Briefly, I'd say, "yes" to your question. Even for more relatable questions, the students still draw the same sort of invalid answer.
I find it a stretch that students can't understand the shepherd problem. If they can't relate to it, then we've done a very poor job of educating them about the world, history, and a lot of other things which have very little to do with mathematics.
Nevertheless, I don't fully agree with the analysis of the linked article either. Ask the students a completely different question, "There are 125 sheep and 5 dogs in a flock. What is the shepherd's name?" Whether or not 75% will give you an answer, you will still see a disappointingly large percentage of students providing you an answer.
Student, "The shepherd's name is John."
Teacher, "How did you come to that conclusion?"
Student, "Well, it could be."
Let's just ignore that the student didn't answer the teacher's question. I've encountered this scenario numerous times in the classroom where a question doesn't really have an answer, so the students make something up, and, because the answer has some kind of plausibility to it, the students think they're done.
The way I would work with these sorts of problems is to pepper them throughout the course. But also, I would focus on the reasoning skills the students need to solve the problem. So, you can have a discussion of what's sorts of information you need to determine someone's age. This can lead to all sorts of interesting answers. For example, many students will offer, "their birthday." The students can relatively quickly figure out that knowing a birthday is insufficient; eventually they'll come up with, "their birth date" or something equivalent. And then the teacher can ask, "do you need to know their birth date to determine their age?" This becomes more challenging for them because the previous answer has locked many of their minds into one way of thinking about the problem. Yet, with some patience and good give-and-take between the teacher and the students, they should be able to see that you can answer such questions as, "My sister was born when my mom was 30 years old. My mom is now 45. How old is my sister?"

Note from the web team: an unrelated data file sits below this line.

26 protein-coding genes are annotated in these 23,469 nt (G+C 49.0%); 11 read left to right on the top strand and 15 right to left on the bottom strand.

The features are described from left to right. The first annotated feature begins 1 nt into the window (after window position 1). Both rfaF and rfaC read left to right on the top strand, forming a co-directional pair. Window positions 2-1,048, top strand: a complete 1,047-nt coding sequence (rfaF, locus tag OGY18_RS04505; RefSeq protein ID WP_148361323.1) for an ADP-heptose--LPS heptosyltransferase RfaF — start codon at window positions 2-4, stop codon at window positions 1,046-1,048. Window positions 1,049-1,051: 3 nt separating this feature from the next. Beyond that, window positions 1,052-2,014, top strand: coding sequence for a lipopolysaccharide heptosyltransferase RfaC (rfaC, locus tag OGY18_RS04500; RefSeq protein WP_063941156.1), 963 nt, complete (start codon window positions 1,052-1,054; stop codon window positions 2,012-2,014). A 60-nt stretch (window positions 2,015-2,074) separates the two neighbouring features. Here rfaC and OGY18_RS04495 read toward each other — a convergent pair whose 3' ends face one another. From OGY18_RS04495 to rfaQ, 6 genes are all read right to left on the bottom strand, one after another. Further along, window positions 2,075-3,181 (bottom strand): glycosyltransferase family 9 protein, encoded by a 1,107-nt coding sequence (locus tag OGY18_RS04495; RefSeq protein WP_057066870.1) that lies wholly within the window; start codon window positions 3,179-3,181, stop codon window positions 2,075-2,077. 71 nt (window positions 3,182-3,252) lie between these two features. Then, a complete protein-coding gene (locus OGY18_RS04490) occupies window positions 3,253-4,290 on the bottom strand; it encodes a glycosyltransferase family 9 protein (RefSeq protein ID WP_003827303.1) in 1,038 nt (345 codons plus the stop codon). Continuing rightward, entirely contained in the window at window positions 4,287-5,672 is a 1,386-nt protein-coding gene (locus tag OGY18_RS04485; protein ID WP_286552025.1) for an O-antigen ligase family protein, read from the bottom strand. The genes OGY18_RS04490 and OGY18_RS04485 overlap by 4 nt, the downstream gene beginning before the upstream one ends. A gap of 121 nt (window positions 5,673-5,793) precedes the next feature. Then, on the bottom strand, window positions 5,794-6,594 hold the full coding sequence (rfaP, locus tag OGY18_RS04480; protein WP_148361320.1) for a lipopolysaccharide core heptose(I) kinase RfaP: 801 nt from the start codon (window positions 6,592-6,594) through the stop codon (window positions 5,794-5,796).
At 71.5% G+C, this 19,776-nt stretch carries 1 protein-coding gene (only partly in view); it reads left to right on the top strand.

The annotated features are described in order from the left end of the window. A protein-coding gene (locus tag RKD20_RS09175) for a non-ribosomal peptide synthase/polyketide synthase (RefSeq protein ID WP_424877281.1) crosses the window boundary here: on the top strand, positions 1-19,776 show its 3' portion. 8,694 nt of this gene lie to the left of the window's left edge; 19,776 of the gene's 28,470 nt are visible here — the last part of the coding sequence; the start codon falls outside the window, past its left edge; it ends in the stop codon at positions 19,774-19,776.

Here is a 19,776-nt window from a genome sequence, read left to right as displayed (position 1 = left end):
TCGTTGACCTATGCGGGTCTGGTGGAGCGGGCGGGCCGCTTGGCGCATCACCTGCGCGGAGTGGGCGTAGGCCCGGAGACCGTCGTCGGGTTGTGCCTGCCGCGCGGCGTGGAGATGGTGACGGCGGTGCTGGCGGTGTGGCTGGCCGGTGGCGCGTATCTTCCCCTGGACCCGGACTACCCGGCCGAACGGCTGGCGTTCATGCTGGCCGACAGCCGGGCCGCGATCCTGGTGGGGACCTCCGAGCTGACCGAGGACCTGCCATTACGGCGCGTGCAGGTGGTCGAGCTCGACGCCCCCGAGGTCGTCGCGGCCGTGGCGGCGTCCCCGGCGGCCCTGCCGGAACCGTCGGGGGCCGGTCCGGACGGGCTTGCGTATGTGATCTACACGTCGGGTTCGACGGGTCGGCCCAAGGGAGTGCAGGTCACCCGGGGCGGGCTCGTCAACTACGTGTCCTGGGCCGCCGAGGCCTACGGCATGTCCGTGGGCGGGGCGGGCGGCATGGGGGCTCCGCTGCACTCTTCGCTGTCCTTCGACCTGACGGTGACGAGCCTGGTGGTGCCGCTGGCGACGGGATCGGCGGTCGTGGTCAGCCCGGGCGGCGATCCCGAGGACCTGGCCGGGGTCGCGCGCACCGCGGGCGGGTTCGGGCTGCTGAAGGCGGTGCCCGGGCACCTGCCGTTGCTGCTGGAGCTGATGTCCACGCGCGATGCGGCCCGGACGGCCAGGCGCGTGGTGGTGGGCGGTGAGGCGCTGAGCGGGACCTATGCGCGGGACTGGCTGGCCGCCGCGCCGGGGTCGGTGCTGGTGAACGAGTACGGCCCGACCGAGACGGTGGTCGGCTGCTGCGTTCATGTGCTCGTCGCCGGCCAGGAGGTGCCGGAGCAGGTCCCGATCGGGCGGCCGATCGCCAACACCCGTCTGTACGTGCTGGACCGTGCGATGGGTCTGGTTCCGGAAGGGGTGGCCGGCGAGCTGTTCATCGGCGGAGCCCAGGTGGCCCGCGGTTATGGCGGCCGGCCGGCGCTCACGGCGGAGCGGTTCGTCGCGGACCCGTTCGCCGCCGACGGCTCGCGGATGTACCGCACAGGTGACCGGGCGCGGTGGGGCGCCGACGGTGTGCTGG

I am personally fond of questions like "Jackie's brother is five years older than Paul. Paul was born in 2002. How old is Jackie's brother?" This isn't quite like the shepherd problem, but it's similar in that there isn't quite enough information to know with 100% certainty. However, there are two plausible answers.
So back to the teacher's question, "how did you come to that conclusion?"
The students need to be taught how to explain how they're getting their answers. In an English class, saying something like, "It could be John", might be perfectly acceptable (I'm not an English teacher so I won't weigh in too strongly about the validity of that answer). But, in mathematics and often in the sciences, a plausible answer is usually not what we're looking for. We're usually looking for reasoning that starts for a collection of facts and draws various conclusions based upon those facts.
So, it might be plausible that the shepherd is 25 years old. It might just happen that way. Great. But is this supported by the facts? I would approach this as outlined above: by stepping back and having the students review what sort of reasoning skills they need to use and how fact relate to the sorts of answers they're trying to come up with. And then once you've perhaps convinced them that we can't answer a question about the shepherd's age, ask the students, "what sorts of questions could we ask about this shepherd from the facts presented?"
Ultimately, the students should be able to answer a question like, "There are 125 gabbalahs and 5 tumps. What is Margaret's age?" If the students give up and say, "I don't know. What's a gabbalah? I don't know what a tump is", then the students are again missing the point of the question. Giving up isn't the same thing as saying the question as presented isn't answerable. In fact, what I'd most want to hear from the students is, "Do gabbalah and tumps have anything to do with figuring out someone's age?" That's a great question.
The younger the student, generally, the more a concrete thinker the student is. It's very challenging for them to think about something abstractly (such as in the gabbalah/tump question). But also, I would say that it's not a failure so much of mathematics education that makes the students think they need to come up with an answer. It's about how we teach the students over all. Our whole system of education is biased toward asking questions that the students can answer. (It's not too hard to see why we do that.) And, this bias in the pedagogy biases the students in how they approach problems.
While I may disagree that the shepherd question is fusty, even if it is, that should not be preventing the students from answering the question. In our pedagogical aim to make problem relevant to students, we lose sight that we should also be expanding their horizons, broadening their perspectives, and showing and teaching them ways of grappling with the unfamiliar. (Too often we're encouraging them to stay within their myopic world views by only presenting what is already known and familiar.) Speaking as a mathematician or a scientist, there is very little of interest done in mathematics (or the sciences) which is commonplace; what is interesting in mathematics and the sciences are those places where we lack knowledge and understanding---where our comfort zone is being challenged.